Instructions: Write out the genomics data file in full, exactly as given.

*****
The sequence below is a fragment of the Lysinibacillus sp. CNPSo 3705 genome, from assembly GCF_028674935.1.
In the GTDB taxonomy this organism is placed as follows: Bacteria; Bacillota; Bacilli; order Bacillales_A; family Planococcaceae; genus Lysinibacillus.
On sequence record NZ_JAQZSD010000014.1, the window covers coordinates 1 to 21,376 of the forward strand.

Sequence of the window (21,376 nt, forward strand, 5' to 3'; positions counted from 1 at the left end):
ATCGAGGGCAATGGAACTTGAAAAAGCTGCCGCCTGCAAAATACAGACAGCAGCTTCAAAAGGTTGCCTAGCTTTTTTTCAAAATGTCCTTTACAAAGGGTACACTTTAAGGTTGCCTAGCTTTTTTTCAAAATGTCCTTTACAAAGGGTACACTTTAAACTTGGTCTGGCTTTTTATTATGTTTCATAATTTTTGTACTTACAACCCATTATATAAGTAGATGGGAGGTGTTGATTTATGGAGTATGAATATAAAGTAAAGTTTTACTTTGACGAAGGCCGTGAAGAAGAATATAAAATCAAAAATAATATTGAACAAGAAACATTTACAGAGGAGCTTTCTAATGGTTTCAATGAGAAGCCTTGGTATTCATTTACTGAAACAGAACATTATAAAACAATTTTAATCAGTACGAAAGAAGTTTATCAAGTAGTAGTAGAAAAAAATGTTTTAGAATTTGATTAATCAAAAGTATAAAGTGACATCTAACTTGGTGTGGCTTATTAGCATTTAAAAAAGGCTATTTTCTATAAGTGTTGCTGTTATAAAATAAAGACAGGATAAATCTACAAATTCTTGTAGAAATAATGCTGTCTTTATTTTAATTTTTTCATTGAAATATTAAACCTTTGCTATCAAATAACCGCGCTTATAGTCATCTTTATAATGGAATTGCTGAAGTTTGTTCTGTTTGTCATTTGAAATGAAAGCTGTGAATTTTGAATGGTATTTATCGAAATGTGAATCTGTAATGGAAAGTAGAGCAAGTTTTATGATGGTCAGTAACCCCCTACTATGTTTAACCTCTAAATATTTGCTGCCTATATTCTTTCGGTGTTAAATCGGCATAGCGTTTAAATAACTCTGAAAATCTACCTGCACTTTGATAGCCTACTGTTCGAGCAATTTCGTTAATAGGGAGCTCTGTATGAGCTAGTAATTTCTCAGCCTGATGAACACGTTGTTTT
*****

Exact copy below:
The sequence below is a fragment of the Lysinibacillus sp. CNPSo 3705 genome, from assembly GCF_028674935.1.
In the GTDB taxonomy this organism is placed as follows: Bacteria; Bacillota; Bacilli; order Bacillales_A; family Planococcaceae; genus Lysinibacillus.
On sequence record NZ_JAQZSD010000014.1, the window covers coordinates 1 to 21,376 of the forward strand.

Sequence of the window (21,376 nt, forward strand, 5' to 3'; positions counted from 1 at the left end):
ATCGAGGGCAATGGAACTTGAAAAAGCTGCCGCCTGCAAAATACAGACAGCAGCTTCAAAAGGTTGCCTAGCTTTTTTTCAAAATGTCCTTTACAAAGGGTACACTTTAAGGTTGCCTAGCTTTTTTTCAAAATGTCCTTTACAAAGGGTACACTTTAAACTTGGTCTGGCTTTTTATTATGTTTCATAATTTTTGTACTTACAACCCATTATATAAGTAGATGGGAGGTGTTGATTTATGGAGTATGAATATAAAGTAAAGTTTTACTTTGACGAAGGCCGTGAAGAAGAATATAAAATCAAAAATAATATTGAACAAGAAACATTTACAGAGGAGCTTTCTAATGGTTTCAATGAGAAGCCTTGGTATTCATTTACTGAAACAGAACATTATAAAACAATTTTAATCAGTACGAAAGAAGTTTATCAAGTAGTAGTAGAAAAAAATGTTTTAGAATTTGATTAATCAAAAGTATAAAGTGACATCTAACTTGGTGTGGCTTATTAGCATTTAAAAAAGGCTATTTTCTATAAGTGTTGCTGTTATAAAATAAAGACAGGATAAATCTACAAATTCTTGTAGAAATAATGCTGTCTTTATTTTAATTTTTTCATTGAAATATTAAACCTTTGCTATCAAATAACCGCGCTTATAGTCATCTTTATAATGGAATTGCTGAAGTTTGTTCTGTTTGTCATTTGAAATGAAAGCTGTGAATTTTGAATGGTATTTATCGAAATGTGAATCTGTAATGGAAAGTAGAGCAAGTTTTATGATGGTCAGTAACCCCCTACTATGTTTAACCTCTAAATATTTGCTGCCTATATTCTTTCGGTGTTAAATCGGCATAGCGTTTAAATAACTCTGAAAATCTACCTGCACTTTGATAGCCTACTGTTCGAGCAATTTCGTTAATAGGGAGCTCTGTATGAGCTAGTAATTTCTCAGCCTGATGAACACGTTGTTTT